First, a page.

Perplexed on how single driver speakers can cover such a large Hz range

I googled till I was blue in the face. I've always wondered how in the world the cone of a single driver speaker, with no crossovers, at any given ten thousands of a second, be vibrating a hefy 60Hz and also a sizzling 10 kHz. To me it's like quantum mechanics. I don't understand. I just have to accept.


Then you have transmission line cabinets with single drivers that can go low. Sibelius is one such speaker. But yeah, it isn't for playing crazy loud. All speaker designs are compromises.  I can't remember but Zu or Tekton have a two-driver speaker where the crossover is a very high 12KHz to the tweeter. So the woofer/mid is really doing about 95% of the work and most people on the high side of 60 probably can't even hear the tweeter much anyway. 

An interesting oldie from the 70s was the Rectilinear X(ten) 3 way but the mid range ran from 200 Hz to 8 kHz with a 2 " cone tweeter above that and a 10" woofer in a closed box below so an almost full range speaker. And interestingly the crossover was a series one not a conventional parallel design.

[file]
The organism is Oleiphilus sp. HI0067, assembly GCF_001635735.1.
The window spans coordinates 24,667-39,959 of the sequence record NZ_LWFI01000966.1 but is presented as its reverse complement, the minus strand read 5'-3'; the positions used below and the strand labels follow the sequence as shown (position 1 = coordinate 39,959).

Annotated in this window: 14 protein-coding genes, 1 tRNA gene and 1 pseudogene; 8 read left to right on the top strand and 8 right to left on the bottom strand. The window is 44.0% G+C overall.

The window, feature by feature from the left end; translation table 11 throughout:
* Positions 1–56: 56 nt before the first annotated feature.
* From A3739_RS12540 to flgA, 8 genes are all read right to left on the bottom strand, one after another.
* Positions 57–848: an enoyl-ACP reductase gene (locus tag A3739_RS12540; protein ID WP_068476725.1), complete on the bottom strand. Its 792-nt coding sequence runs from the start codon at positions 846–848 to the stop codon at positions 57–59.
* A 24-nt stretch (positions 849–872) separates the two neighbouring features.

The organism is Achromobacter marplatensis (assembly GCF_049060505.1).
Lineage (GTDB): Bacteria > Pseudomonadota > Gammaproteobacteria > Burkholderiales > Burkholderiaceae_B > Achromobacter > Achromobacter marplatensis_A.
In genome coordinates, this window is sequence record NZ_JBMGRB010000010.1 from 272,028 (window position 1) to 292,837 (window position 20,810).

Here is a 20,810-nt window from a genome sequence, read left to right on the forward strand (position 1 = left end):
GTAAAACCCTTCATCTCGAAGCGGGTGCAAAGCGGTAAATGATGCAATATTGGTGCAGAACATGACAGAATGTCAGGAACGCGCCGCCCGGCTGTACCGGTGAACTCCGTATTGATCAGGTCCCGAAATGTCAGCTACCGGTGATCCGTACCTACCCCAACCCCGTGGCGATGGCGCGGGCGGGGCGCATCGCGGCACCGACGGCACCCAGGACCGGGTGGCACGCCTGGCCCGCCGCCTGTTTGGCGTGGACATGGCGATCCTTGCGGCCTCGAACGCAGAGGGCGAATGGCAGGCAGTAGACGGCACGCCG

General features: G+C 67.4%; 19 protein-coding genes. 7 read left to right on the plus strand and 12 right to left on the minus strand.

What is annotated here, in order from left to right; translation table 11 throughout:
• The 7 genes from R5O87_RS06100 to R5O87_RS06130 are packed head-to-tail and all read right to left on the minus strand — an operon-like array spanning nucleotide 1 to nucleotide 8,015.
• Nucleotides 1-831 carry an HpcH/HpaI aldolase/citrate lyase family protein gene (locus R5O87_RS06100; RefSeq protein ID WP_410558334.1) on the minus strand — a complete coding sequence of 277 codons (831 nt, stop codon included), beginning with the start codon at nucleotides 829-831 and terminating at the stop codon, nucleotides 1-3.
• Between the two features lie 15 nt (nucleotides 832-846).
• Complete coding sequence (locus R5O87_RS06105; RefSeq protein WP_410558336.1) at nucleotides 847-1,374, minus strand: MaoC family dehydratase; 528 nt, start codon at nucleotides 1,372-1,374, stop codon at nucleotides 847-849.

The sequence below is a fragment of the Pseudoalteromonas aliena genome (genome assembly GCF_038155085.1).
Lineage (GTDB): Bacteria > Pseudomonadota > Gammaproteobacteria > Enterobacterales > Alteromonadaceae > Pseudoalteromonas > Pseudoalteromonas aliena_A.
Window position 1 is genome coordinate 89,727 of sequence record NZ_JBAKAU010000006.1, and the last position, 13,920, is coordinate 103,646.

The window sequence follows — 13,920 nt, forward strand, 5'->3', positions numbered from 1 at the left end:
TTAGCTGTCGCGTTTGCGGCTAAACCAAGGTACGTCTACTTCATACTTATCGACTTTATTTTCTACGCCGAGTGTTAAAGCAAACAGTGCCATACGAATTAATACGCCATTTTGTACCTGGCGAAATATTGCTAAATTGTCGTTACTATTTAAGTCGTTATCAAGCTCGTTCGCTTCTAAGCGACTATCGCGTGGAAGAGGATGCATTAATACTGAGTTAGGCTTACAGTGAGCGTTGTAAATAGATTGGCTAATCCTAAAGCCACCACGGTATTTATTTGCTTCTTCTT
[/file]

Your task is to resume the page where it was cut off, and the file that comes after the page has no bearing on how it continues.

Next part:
But I agree with lots of us that full range has too many compromises in cut off lows and highs and inability to play loud. But I do love the top to bottom integration. You sense there is no crossover.

Just a closing thought. Perhaps the best full range speakers are a few one way planars and electrostatics. The most wonderful being perhaps the Quad 63 which even could image. 

The old constraints described above for crossoverless single-driver speakers have  been nearly, if not totally, eliminated:

+1 about electrostatics. But even though my Sound Labs get down to 30Hz, they can’t play those lower frequencies at a decent volume, so I added a subwoofer. 

To OPs question, think of the surface of a pond that can have different sized waves crossing at the same time from different directions. Your speaker cone is like the pond, vibrating lower frequency waves and high frequency waves all at the same time. The speaker can do that. That’s what music is. As others have pointed out, the quality/accuracy of the sound reproduced by a single cone driver is debatable. 

Speakers don't exactly create different frequencies and then put them together. The single signal is a complex combination created by a signal composed of all the frequencies a microphone picks up. The signal is a complex of hills and valleys one after the other all combined into one ever changing signal.